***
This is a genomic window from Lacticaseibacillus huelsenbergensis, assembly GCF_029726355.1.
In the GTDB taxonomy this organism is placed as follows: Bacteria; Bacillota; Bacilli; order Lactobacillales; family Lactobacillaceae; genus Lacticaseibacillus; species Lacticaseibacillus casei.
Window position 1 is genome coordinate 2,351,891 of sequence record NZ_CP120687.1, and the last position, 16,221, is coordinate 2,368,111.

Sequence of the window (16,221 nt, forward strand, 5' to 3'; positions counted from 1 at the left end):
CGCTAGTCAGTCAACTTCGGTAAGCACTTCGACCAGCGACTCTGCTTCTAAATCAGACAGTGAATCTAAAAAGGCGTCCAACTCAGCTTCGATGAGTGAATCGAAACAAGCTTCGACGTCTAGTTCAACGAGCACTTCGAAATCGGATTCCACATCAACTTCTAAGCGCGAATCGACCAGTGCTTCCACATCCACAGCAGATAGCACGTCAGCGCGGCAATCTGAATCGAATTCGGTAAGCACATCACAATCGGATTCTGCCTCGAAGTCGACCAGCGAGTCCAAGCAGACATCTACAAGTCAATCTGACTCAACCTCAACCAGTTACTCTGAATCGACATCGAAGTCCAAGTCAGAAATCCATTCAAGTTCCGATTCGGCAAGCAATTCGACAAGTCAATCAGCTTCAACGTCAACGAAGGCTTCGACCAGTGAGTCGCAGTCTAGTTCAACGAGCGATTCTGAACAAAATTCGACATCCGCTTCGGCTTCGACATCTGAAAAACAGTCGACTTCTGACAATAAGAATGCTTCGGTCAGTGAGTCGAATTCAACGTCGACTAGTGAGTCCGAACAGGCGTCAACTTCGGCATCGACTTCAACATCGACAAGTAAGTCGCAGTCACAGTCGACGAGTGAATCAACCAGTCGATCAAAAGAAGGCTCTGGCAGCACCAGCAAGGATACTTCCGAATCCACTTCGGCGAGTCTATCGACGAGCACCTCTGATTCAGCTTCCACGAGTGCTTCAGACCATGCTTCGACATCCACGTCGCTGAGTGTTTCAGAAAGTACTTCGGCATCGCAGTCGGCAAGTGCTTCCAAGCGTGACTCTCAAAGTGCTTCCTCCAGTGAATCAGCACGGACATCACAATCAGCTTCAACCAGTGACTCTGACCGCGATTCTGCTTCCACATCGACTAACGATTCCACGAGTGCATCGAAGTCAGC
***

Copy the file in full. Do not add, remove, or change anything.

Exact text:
This is a genomic window from Lacticaseibacillus huelsenbergensis, assembly GCF_029726355.1.
In the GTDB taxonomy this organism is placed as follows: Bacteria; Bacillota; Bacilli; order Lactobacillales; family Lactobacillaceae; genus Lacticaseibacillus; species Lacticaseibacillus casei.
Window position 1 is genome coordinate 2,351,891 of sequence record NZ_CP120687.1, and the last position, 16,221, is coordinate 2,368,111.

Sequence of the window (16,221 nt, forward strand, 5' to 3'; positions counted from 1 at the left end):
CGCTAGTCAGTCAACTTCGGTAAGCACTTCGACCAGCGACTCTGCTTCTAAATCAGACAGTGAATCTAAAAAGGCGTCCAACTCAGCTTCGATGAGTGAATCGAAACAAGCTTCGACGTCTAGTTCAACGAGCACTTCGAAATCGGATTCCACATCAACTTCTAAGCGCGAATCGACCAGTGCTTCCACATCCACAGCAGATAGCACGTCAGCGCGGCAATCTGAATCGAATTCGGTAAGCACATCACAATCGGATTCTGCCTCGAAGTCGACCAGCGAGTCCAAGCAGACATCTACAAGTCAATCTGACTCAACCTCAACCAGTTACTCTGAATCGACATCGAAGTCCAAGTCAGAAATCCATTCAAGTTCCGATTCGGCAAGCAATTCGACAAGTCAATCAGCTTCAACGTCAACGAAGGCTTCGACCAGTGAGTCGCAGTCTAGTTCAACGAGCGATTCTGAACAAAATTCGACATCCGCTTCGGCTTCGACATCTGAAAAACAGTCGACTTCTGACAATAAGAATGCTTCGGTCAGTGAGTCGAATTCAACGTCGACTAGTGAGTCCGAACAGGCGTCAACTTCGGCATCGACTTCAACATCGACAAGTAAGTCGCAGTCACAGTCGACGAGTGAATCAACCAGTCGATCAAAAGAAGGCTCTGGCAGCACCAGCAAGGATACTTCCGAATCCACTTCGGCGAGTCTATCGACGAGCACCTCTGATTCAGCTTCCACGAGTGCTTCAGACCATGCTTCGACATCCACGTCGCTGAGTGTTTCAGAAAGTACTTCGGCATCGCAGTCGGCAAGTGCTTCCAAGCGTGACTCTCAAAGTGCTTCCTCCAGTGAATCAGCACGGACATCACAATCAGCTTCAACCAGTGACTCTGACCGCGATTCTGCTTCCACATCGACTAACGATTCCACGAGTGCATCGAAGTCAGC